Like many 22-year-olds, I like to think that I am invincible. But this past week, when my computer broke, the markets tanked and I almost got hit by a car running a red light in New Haven, I was reminded once again of my own vulnerability and the need we all have for a dose of public protection.

We can’t be truly free to pursue our individual ambitions without a community that protects us. I’m not talking about a kumbaya liberalism where people magically get along nor a government controlling every part of our private lives. I’m talking about the hard work of mobilizing as a community to fight for the public good.

Public-health professionals have long known that the “public” part is the most important and most difficult part of their jobs. Yet as Republicans speak mockingly of community organizers and Obama’s “Yes We Can” motto, it is worth taking some time to revisit what community mobilizing is all about.

Here is New Haven, the Safe Streets Coalition, a citywide coalition of students, residents and elected officials who are advocating for safer, livable streets — formed last spring after the tragic deaths of Mila Rain of MED ’08 on South Frontage Street and 11-year-old Gabrielle Lee on Whalley — has been a model of what we can do as a community. Today, at 6:30 p.m in City Hall, the Coalition will testify at a public hearing on street safety. For the good of all of us in New Haven, we hope they will succeed.

The reality is that pedestrian injuries are nothing new. Two years ago, I wrote about the public-health problem of traffic accidents after the near-death accident of Lubna Shamsi EPH ’07, the injuries sustained by two students by the School of Management and the death of New Haven Police Officer Daniel Picagli while directing traffic by a construction zone on Chapel Street. Like any good academic, I cited statistics and studies to show that traffic accidents are a leading cause of death in our city, and that traffic calming policies can significantly reduce the number of accidents and encourage more walking and biking. Years later, the facts haven’t changed, but the number of tragic deaths continues to rise.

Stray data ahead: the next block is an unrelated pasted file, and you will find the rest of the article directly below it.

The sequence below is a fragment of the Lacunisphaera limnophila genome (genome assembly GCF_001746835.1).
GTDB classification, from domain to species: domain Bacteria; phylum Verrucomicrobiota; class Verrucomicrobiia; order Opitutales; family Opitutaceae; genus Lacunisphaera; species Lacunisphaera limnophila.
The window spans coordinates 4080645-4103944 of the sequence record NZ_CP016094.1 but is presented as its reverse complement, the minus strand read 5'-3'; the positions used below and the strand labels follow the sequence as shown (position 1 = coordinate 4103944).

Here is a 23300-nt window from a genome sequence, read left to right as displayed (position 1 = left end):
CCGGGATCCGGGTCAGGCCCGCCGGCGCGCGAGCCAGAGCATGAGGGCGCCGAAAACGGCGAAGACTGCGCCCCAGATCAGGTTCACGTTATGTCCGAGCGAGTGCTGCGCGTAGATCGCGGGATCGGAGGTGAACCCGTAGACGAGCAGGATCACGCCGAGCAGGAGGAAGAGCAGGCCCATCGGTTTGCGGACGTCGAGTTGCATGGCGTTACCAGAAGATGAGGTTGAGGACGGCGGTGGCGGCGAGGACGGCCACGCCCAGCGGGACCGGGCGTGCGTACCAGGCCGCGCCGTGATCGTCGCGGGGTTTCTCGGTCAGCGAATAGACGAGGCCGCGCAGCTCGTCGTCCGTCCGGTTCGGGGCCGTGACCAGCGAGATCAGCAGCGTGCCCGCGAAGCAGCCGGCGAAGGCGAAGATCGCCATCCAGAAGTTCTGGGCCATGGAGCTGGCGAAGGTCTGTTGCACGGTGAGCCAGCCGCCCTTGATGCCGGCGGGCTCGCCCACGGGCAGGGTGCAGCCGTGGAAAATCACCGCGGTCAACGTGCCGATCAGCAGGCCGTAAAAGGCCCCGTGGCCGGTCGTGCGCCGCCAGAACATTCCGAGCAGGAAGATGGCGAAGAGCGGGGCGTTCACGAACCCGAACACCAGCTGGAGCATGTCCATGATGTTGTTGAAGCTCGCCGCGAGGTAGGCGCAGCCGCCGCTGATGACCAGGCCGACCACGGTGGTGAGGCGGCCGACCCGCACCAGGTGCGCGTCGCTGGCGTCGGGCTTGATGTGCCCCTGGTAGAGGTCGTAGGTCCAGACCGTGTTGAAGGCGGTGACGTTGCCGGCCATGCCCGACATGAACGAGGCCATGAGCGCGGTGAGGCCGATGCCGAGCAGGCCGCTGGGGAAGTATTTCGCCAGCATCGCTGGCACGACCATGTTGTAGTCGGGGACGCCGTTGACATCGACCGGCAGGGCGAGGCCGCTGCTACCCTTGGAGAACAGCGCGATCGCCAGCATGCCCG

Unfortunately, New Haven’s deadly delay is just another example of the persistent problem of the public goods, which any introductory political science or economics student can tell you about. No one wanted to regulate the Wall Street banks before the current crisis, either; we often wait until tragedy strikes to act.

To prevent this vicious cycle, the Coalition has chosen not only to raise awareness about the problemt traffic safety, but also do something about it by mobilizing community members all across the city. Currently their petition has been signed by over 1,800 individuals and has been endorsed by nearly 100 community management teams, business-improvement districts, neighborhood and religious organizations, nonprofits, businesses and elected officials.

Getting people to recognize the problem is the first element of community organizing — but articulating a common solution is what’s really needed to make change. The Safe Streets Coalition has an ambitious goal: “reduce the unacceptable number of traffic-related injuries and fatalities in New Haven by 50% by 2009 and 90%by 2015, while promoting more livable, walkable and economically vibrant streets”; but they also have a feasible plan for getting there. The Complete Streets Legislation, which is the subject of the hearing today, aims to develop a comprehensive plan making all of New Haven’s streets more walkable, bikeable and livable. More needs to be done, but developing a roadmap for change is a crucial first step.

Now the challenge rests with each one of us to carry on the work started by the Coalition and advocate for broader change in New Haven and beyond. Even those who think that they’re invincible rely on the public protections established by community organizers, and community change requires community action.